I’m a mixed media artist based in London, where I study, and Dubai, where I grew up. I make work about a lot of things - but mostly about feminism and Arab women, Western Pop Culture, transnational identity, and sometimes about my own lived experiences. I often work with various media including photography, time-based work, installation and net art. 

And tell us a little bit about your project

This project was a series of unstructured interviews with women of colour who come from a diaspora background, with questions around their home(s), identity, material items passed down to them as heirlooms, what they might pass down themselves, memory, and creative output. Photographs were taken during and after the interview process.

To what extent does being part of a diaspora group influence how you see the world and in turn your art?

It absolutely influences how I see the world because diaspora is more than physical displacement. There’s a mental disorientation that comes with that shift in environment. Diasporic individuals experience what is called a double consciousness, a term used to describe that fragmented sense of who you are. Sometimes your identity can become a matter of choice and other times (due to inequality) some of us have no choice but to conform to one thing or another. What I find compelling about looking into those layers of identity is seeing what unifies individuals from different diaspora backgrounds, but also the dissimilarities between them. It's interesting to think about how our condition changes in relation to the spaces we occupy and move through, in that sense also, the diaspora are very fluid and alive.  What was beautiful about each of those interviews was the vast difference in cultural experience but also how each of them expressed an attachment and sentimentality to their belongings, which I imagine is particular to people who are familiar with loss.

 It was quite a personal and intimate project. there’s an unstated trust there, when you’re taking pictures of somebody. There’s a vulnerability on my end as the photographer too, because it is my gaze that is imposed on somebody else, and so in a way it becomes about who I am as well. I stopped taking things at face value and recognized that everything is delicately connected to everything else in like for example how the things that belong to you shape your sense of belonging to something else.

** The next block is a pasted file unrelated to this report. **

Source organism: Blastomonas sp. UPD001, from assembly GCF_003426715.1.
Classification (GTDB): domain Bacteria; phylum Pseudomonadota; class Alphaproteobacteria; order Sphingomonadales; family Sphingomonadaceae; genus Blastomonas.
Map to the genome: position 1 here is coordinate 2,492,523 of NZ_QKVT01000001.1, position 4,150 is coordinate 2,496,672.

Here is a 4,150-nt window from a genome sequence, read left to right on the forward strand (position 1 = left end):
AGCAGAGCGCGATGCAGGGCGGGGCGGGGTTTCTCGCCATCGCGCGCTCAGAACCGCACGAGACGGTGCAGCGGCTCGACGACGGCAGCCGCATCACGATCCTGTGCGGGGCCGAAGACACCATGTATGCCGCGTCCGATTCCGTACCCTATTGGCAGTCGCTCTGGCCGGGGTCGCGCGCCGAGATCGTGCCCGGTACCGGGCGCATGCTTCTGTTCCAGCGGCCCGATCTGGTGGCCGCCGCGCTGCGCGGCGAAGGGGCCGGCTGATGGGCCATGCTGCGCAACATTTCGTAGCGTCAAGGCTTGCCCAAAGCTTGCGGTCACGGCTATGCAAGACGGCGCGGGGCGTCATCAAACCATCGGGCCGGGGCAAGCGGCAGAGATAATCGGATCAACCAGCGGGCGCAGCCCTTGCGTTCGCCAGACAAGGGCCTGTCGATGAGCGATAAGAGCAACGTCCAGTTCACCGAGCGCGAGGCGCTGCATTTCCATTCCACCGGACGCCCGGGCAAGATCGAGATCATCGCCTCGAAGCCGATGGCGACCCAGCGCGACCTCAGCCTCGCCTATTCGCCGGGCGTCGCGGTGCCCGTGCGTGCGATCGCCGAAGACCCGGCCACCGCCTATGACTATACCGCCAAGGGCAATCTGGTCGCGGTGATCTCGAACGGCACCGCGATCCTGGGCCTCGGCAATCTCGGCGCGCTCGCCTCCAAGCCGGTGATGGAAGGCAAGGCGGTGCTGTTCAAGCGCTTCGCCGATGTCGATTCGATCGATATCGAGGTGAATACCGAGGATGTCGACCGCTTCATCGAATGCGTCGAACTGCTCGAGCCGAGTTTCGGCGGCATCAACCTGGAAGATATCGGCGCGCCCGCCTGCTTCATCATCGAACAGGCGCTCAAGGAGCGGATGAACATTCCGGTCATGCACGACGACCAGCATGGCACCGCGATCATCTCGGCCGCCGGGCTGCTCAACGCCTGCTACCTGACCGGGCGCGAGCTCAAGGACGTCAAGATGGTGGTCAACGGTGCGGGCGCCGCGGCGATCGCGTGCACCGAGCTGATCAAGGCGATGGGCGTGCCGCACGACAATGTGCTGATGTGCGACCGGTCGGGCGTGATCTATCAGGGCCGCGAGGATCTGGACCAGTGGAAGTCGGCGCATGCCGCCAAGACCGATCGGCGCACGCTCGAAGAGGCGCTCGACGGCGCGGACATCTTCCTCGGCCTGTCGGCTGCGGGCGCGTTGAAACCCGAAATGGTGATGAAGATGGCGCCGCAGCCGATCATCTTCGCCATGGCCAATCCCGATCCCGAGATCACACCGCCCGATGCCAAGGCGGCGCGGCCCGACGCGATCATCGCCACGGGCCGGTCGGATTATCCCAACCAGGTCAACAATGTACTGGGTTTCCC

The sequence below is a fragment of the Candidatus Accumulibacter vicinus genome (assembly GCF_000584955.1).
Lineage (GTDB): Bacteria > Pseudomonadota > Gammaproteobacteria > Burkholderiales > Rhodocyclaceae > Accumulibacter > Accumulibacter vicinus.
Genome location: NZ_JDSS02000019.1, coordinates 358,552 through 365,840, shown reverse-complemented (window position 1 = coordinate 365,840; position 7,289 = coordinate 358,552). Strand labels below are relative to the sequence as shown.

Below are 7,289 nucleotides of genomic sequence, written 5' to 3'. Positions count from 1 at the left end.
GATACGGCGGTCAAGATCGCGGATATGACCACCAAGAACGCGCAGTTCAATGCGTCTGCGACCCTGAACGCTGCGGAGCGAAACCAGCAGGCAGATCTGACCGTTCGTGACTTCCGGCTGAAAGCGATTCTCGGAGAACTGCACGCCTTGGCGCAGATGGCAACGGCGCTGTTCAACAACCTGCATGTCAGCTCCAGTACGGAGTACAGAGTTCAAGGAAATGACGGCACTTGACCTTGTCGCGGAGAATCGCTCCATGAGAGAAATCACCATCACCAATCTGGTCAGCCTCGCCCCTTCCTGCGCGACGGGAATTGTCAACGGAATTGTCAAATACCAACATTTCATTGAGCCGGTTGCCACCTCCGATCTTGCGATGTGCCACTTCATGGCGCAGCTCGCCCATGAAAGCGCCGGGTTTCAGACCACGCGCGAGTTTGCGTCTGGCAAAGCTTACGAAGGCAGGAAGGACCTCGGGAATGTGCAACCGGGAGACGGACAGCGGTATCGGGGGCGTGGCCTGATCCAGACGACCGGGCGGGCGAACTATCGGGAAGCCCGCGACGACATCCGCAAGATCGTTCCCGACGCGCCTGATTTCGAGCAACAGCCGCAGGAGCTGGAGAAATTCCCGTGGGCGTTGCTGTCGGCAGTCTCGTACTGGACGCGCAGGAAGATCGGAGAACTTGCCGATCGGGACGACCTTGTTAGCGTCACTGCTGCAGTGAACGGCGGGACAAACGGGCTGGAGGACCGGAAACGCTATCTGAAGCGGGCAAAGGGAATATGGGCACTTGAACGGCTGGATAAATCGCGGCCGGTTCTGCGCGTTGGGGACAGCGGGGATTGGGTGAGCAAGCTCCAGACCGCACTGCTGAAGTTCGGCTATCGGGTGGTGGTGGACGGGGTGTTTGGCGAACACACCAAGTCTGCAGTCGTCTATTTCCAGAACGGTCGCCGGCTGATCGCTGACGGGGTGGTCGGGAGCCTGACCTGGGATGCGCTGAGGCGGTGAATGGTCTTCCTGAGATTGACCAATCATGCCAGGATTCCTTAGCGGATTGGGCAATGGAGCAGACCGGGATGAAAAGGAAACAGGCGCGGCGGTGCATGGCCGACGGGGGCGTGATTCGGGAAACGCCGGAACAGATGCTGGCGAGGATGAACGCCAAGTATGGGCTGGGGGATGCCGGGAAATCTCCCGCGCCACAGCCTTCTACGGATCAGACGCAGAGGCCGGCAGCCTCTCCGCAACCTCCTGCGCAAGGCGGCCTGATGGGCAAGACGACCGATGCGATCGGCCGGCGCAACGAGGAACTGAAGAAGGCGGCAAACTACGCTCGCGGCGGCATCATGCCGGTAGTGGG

Why photography?

It wasn’t always my choice of medium in much of my previous work but when it came to looking inward and probing around this idea of holding something dear, photographs that you could touch made a lot of sense. I think I’ve actually always had a fascination with freezing a moment in time. As someone who came from a displaced family old photographs were my window into what life could have been like for me if I had grown up closer to my roots. It can be such a potent medium, but I don’t think it’s the aesthetic potential of it that pulled me. Though we’re bombarded with so many images every day, and that oversaturation of beautifully curated content from social media and advertising etc makes it difficult to create something really eye catching because we have almost seen it all. I decided to follow a different approach and to look past the composite aesthetic and try to just give you the person behind it. I don’t think it’s about the images really.

What’s next for you?

I think I’m going to venture further into photography or film. I’m not the type of person who plans my projects in advance, it is always the case for me that I reflect on my daily experiences and am able to express an idea inspired by that experience when it happens.

You can follow Rama's work on instagram here @itsactuallyrama